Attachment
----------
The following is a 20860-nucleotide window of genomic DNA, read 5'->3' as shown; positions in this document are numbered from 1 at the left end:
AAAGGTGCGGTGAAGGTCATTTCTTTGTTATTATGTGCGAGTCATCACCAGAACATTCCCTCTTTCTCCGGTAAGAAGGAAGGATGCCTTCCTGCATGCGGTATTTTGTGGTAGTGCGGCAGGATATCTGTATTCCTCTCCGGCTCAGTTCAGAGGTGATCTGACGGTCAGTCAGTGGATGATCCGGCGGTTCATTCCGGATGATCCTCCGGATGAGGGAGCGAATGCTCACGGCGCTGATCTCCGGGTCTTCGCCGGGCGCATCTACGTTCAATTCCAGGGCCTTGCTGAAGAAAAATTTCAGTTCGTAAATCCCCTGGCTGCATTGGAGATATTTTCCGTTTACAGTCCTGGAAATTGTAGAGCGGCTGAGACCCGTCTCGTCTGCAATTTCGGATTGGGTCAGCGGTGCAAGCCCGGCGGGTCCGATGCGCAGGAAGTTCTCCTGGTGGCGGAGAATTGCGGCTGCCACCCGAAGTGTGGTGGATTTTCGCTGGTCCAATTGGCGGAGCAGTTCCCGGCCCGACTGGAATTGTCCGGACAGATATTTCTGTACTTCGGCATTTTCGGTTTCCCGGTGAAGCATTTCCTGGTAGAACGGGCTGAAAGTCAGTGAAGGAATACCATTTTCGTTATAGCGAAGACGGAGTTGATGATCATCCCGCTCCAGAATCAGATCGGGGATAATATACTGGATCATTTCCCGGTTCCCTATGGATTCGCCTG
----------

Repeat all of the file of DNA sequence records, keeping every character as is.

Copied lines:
The following is a 20860-nucleotide window of genomic DNA, read 5'->3' as shown; positions in this document are numbered from 1 at the left end:
AAAGGTGCGGTGAAGGTCATTTCTTTGTTATTATGTGCGAGTCATCACCAGAACATTCCCTCTTTCTCCGGTAAGAAGGAAGGATGCCTTCCTGCATGCGGTATTTTGTGGTAGTGCGGCAGGATATCTGTATTCCTCTCCGGCTCAGTTCAGAGGTGATCTGACGGTCAGTCAGTGGATGATCCGGCGGTTCATTCCGGATGATCCTCCGGATGAGGGAGCGAATGCTCACGGCGCTGATCTCCGGGTCTTCGCCGGGCGCATCTACGTTCAATTCCAGGGCCTTGCTGAAGAAAAATTTCAGTTCGTAAATCCCCTGGCTGCATTGGAGATATTTTCCGTTTACAGTCCTGGAAATTGTAGAGCGGCTGAGACCCGTCTCGTCTGCAATTTCGGATTGGGTCAGCGGTGCAAGCCCGGCGGGTCCGATGCGCAGGAAGTTCTCCTGGTGGCGGAGAATTGCGGCTGCCACCCGAAGTGTGGTGGATTTTCGCTGGTCCAATTGGCGGAGCAGTTCCCGGCCCGACTGGAATTGTCCGGACAGATATTTCTGTACTTCGGCATTTTCGGTTTCCCGGTGAAGCATTTCCTGGTAGAACGGGCTGAAAGTCAGTGAAGGAATACCATTTTCGTTATAGCGAAGACGGAGTTGATGATCATCCCGCTCCAGAATCAGATCGGGGATAATATACTGGATCATTTCCCGGTTCCCTATGGATTCGCCTG